He balanced the primroses on the arm of a chair but didn’t sit. “This very evening, if they can find a ship large enough to cram in our horses. None of us will be separated from our beasts.”
I was about to ask, Are you looking forward to the war? but decided that this was hardly an appropriate question. Instead I said: “Father and I went to Buckingham Palace this morning to see the march past.”
“Did you indeed? I’m sure the men will be very gratified that you took the trouble.”
Every second I was remembering more of Max. After all, his eyes had exactly the same expression as when he was a boy, dangerously unsteady, flashing about as he took in every detail of his surroundings but then focusing abruptly on my face. This last remark of his, spoken with considerable irony, suggested that his manners had not improved at all.
“Is your family well? ” I asked. “In her last letter Rosa told me that your father had a bad accident with his horse.”
“An accident? Oh, indeed. And he’s not recovered. As a matter of fact none of my family is doing well at all, except Horatio of course. Which is why I’m here.” He glanced at the clock. “Will Mrs. Lingwood be long, do you think?”
“She is dressing. We were about to go out.”
“So I see.” He raised an eyebrow, gave me a hot, sudden glance and nodded. “That bonnet is certainly very fetching, Miss Lingwood, especially with those ribbons undone.”
I ducked my head to hide the flush that immediately climbed my neck. “I understand you’ve been in Australia. How fascinating.”
He threw back his head and laughed, again a sharp memory. His rare laughter began as a chuckle and then, if he was really amused or if others joined in, became full-throated and prolonged. “Fascinating. Absolutely. No other word for it. Sand and sky are
, especially after a month or two of looking at nothing else.”
At that moment in came Mother, so burdened that she cracked the spike of her umbrella against the door-frame and threw herself off balance. Her bonnet dangled from her hand, as did a capacious bag in which she carried the minutes from last year’s Easter Garden meeting, and she also clutched her gloves, cloak, and a folded altar cloth, because it had been our week for laundering the sacred linens. Max darted forward to help her and there was a flurry of laughter and movement as she disentangled herself, accepted the primroses with extravagant gratitude, and glanced shyly into his face.
The ensuing conversation was conducted with breathless haste. Both Max and Mother were in a hurry, because if we arrived late Mrs. Hardcastle would certainly use the extra few minutes to hold a private talk with the vicar, and Max behaved with the urgency of one who was rushing off to fight the entire war single-handed. He refused a seat and kept glancing at the door. “The fact is, Mrs. Lingwood, my stepmother begged me to call. She made me promise not to leave London without seeing you.”
“Ah, how is Isabella? I’ve not heard from her for weeks.”
“Your sister is not well, ma’am, but then she never is, in my experience. And she now has an additional burden of anxiety in that since his fall my father has been very ill with some debilitating disease of the gut... To be frank, I don’t expect him to be alive when I return from this war.”
Mother made sympathetic noises but Max shrugged. “The trouble is that my brother, Horatio, will inherit Stukeley and as he plans to marry soon, there will be no place for your sister or Rosa. The timing is unfortunate. Were I home I would do my best to provide for them. As it is, to be blunt, my stepmother doesn’t trust Horatio to look after her and I’m afraid, from a brief conversation I had with him, her fears may be well justified.”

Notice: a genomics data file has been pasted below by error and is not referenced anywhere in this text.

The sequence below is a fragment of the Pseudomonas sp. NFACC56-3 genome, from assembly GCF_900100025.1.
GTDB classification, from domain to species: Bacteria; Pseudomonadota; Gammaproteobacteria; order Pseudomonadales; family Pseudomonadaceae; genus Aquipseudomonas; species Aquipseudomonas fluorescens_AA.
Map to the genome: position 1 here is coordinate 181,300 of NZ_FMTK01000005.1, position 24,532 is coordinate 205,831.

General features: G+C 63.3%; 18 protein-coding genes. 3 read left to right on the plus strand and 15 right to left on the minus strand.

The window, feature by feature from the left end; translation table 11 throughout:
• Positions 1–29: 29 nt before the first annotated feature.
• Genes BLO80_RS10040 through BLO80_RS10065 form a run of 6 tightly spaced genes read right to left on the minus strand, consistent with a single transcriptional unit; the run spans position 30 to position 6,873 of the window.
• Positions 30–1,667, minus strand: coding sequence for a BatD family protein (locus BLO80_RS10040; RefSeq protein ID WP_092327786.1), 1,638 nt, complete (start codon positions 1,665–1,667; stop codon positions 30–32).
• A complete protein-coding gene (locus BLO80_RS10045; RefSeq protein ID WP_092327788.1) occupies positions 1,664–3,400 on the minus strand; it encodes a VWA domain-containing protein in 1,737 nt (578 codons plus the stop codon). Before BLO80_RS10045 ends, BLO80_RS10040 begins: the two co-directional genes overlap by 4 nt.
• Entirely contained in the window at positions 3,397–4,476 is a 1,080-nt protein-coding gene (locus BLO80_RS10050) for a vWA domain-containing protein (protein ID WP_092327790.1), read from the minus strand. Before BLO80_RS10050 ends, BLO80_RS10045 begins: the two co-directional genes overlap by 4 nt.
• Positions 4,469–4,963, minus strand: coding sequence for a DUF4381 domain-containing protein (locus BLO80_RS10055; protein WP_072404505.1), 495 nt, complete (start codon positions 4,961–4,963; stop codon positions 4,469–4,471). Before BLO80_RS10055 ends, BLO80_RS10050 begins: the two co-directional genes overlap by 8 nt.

“But won’t she be provided for in her husband’s will?”
“He will make some small provision for her, I’m sure, but he’s always been adamant that the estates should be left intact. The difficulty is that her health has declined so much that she needs constant nursing and because Father has scarcely been conscious for months, he may not have left her a sufficient allowance. I’m not sure he has a proper grasp of just how desperate her situation might be. Hence Isabella’s urgent request that I call on you.”
“But what can I do? Should I go to her, do you think? Would I be welcome? Now that Sir Matthew is ill, perhaps there would be no difficulty...” I could tell that Mother had mentally begun the process of canceling her meeting and packing her bags. The news that Maria Lingwood had
gone north
to care for her sick sister, though inconvenient, would cause a gratifying flurry on the committees.
“I’m sure your sister and niece would be very happy to see you, but I think on the whole your presence would only add tension to an already difficult situation. At the moment Rosa, at least, is indispensable, because oddly enough she is the only person my father will allow near him. Isabella’s maid, Nora, is more than competent and willing to nurse him, but he has taken against her. There. You see, he’s simply not rational. But when he dies . . .” He had the grace to look embarrassed.
“So what must we do?” asked Mother.
“Wait for news. There is no need for urgent action, but I fear it won’t be long before your kindness will be called upon. I came to warn you, and I suppose to reassure myself that here at least Isabella and Rosa, and perhaps their maid, will be kindly received.”
He glanced into our faces, tucked his hat under his arm, and looked so correct and handsome as he shook Mother’s hand that for a moment I thought I had underestimated him. But then he stepped across to me, clicked his heels, and kissed my hand so enthusiastically that I distinctly felt the brush of his ostentatious moustache, the pressure of his open lips, and, as the kiss became prolonged, the hardness of his teeth. When he raised his head he winked at me. “Wonderful bonnet, Miss Lingwood. It does my poor soldier’s heart good to see how you have blossomed. I shall carry the image of you in that hat when I march into battle.”
Mother laughed but I was annoyed. Even when we were outside where the wind plucked at our skirts and blew our agitated conversation across the common, the audacity of that wink and the fervor of his kiss still rankled.
BOOK: The Rose of Sebastopol
8.87Mb size Format: txt, pdf, ePub